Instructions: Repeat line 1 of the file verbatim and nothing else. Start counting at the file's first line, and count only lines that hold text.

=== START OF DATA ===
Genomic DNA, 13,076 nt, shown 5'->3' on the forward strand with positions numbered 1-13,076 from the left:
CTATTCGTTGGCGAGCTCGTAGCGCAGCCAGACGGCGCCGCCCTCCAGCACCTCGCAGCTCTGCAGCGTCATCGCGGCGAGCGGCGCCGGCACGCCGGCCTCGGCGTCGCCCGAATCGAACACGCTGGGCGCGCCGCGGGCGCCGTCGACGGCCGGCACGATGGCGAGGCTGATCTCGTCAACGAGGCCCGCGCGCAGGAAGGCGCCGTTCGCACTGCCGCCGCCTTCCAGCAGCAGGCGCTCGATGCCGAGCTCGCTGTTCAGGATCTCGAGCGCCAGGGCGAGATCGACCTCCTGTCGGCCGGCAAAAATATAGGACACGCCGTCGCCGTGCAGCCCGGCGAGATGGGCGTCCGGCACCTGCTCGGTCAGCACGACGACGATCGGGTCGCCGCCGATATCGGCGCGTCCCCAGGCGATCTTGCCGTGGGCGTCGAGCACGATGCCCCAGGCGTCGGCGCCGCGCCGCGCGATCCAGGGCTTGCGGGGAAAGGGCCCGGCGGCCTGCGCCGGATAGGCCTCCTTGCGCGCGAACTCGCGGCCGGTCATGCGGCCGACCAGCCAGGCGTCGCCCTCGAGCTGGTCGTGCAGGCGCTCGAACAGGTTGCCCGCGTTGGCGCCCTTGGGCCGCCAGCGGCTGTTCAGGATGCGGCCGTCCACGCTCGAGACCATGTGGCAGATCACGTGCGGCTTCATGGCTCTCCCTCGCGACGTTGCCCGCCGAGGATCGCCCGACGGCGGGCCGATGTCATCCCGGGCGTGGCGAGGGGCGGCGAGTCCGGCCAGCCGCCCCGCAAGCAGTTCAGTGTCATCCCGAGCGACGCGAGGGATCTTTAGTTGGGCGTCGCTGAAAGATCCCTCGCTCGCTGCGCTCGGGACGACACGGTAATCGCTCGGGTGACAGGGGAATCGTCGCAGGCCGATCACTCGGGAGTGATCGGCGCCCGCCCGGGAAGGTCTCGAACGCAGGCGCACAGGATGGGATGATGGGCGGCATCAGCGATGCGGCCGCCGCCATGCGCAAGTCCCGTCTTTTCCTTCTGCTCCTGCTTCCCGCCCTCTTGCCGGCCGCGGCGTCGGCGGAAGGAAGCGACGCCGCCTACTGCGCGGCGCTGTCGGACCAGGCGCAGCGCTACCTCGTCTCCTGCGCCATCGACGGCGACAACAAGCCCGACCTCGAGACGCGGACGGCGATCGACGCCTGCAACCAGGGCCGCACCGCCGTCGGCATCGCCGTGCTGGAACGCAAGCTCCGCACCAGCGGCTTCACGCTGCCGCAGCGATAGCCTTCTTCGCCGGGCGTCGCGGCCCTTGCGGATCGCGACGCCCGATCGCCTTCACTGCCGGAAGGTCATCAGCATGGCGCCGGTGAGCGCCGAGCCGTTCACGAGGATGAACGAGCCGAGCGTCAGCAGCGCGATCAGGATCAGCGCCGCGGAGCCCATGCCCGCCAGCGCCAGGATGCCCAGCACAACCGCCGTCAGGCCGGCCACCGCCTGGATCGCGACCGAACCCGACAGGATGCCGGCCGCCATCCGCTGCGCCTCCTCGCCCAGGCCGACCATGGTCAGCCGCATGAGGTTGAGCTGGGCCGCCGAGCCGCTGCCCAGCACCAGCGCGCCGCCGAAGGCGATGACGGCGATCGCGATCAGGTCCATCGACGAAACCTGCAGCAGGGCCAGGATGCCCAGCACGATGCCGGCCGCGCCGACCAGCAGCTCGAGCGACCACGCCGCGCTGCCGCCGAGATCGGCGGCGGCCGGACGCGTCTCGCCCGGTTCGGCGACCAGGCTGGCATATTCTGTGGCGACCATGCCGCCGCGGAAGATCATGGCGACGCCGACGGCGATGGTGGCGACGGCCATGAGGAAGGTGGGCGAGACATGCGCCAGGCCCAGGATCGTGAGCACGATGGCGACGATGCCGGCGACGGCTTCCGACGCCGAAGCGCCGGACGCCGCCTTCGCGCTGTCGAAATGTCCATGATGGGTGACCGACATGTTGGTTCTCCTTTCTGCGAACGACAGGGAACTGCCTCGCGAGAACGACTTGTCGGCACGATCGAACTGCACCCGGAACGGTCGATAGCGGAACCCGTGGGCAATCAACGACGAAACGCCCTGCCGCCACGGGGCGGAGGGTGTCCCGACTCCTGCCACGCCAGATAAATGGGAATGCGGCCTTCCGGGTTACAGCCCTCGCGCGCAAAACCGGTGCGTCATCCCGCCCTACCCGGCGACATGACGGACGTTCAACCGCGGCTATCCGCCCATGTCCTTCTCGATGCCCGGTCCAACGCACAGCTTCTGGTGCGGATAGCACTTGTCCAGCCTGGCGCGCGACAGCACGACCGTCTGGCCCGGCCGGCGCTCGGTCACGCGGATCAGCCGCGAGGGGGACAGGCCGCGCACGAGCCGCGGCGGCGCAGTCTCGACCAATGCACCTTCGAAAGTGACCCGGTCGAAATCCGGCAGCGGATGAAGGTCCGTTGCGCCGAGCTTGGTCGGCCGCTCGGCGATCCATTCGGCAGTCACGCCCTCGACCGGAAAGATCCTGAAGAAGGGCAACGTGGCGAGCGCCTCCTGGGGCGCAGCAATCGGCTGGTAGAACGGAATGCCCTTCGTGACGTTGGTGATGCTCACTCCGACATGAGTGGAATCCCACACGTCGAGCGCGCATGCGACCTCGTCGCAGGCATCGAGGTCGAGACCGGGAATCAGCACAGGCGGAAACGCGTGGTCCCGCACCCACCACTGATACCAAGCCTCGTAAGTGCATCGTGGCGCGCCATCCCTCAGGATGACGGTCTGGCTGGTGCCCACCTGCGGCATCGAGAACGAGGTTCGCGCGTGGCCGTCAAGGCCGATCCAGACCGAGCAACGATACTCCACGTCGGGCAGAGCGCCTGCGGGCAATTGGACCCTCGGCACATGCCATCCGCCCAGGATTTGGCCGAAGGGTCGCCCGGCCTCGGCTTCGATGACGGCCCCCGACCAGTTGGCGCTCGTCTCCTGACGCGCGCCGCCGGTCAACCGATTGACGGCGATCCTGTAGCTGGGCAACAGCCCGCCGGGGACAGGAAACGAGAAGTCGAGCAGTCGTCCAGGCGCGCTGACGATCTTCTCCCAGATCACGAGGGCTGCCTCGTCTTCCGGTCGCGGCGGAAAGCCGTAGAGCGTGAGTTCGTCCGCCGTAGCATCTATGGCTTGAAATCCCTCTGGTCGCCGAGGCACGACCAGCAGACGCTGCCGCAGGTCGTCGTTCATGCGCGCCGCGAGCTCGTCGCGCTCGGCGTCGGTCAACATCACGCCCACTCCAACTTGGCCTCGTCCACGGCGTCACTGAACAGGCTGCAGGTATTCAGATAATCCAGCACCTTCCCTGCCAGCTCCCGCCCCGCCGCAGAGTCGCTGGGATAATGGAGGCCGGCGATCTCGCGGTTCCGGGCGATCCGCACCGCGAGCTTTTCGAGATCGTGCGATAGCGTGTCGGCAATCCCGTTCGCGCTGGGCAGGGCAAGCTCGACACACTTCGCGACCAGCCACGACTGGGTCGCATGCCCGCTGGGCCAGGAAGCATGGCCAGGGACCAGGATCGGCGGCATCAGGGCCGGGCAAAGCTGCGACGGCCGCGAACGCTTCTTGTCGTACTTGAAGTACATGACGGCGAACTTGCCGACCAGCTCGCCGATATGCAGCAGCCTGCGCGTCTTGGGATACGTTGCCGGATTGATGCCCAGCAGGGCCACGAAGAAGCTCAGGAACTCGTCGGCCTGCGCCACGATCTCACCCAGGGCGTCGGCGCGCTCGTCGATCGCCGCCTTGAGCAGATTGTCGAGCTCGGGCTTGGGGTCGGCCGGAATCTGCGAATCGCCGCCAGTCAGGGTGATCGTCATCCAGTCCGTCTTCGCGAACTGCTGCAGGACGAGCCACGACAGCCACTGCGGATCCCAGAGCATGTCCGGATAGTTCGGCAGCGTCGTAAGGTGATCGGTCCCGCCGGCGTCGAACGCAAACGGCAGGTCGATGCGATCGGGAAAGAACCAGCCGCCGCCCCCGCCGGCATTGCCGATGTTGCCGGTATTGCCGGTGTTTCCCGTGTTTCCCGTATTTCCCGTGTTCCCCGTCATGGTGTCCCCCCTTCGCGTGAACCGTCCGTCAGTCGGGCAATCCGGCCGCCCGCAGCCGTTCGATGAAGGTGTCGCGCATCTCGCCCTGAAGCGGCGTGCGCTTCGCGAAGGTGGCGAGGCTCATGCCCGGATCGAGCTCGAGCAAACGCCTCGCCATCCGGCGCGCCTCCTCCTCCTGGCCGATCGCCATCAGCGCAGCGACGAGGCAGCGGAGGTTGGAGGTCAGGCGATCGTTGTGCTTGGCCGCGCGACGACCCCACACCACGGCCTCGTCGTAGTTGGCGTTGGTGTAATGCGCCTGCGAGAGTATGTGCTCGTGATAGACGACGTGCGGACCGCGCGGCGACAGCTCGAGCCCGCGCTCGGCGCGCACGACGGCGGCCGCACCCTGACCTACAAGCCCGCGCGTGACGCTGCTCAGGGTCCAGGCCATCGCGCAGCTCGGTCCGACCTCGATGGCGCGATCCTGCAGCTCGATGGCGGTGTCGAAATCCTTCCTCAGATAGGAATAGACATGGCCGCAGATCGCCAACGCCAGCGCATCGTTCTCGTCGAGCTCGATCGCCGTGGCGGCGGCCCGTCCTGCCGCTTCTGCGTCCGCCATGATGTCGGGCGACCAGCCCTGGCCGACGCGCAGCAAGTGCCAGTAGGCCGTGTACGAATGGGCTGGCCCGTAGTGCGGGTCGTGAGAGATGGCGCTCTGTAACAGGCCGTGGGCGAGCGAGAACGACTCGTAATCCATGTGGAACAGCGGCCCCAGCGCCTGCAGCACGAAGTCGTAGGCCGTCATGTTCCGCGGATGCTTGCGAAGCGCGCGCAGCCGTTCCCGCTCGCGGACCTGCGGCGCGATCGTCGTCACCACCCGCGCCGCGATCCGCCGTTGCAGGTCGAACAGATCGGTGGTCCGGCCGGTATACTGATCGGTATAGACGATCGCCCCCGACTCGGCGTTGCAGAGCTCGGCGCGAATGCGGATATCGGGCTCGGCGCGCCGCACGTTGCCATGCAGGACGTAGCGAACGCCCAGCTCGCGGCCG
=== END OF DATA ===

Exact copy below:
Genomic DNA, 13,076 nt, shown 5'->3' on the forward strand with positions numbered 1-13,076 from the left: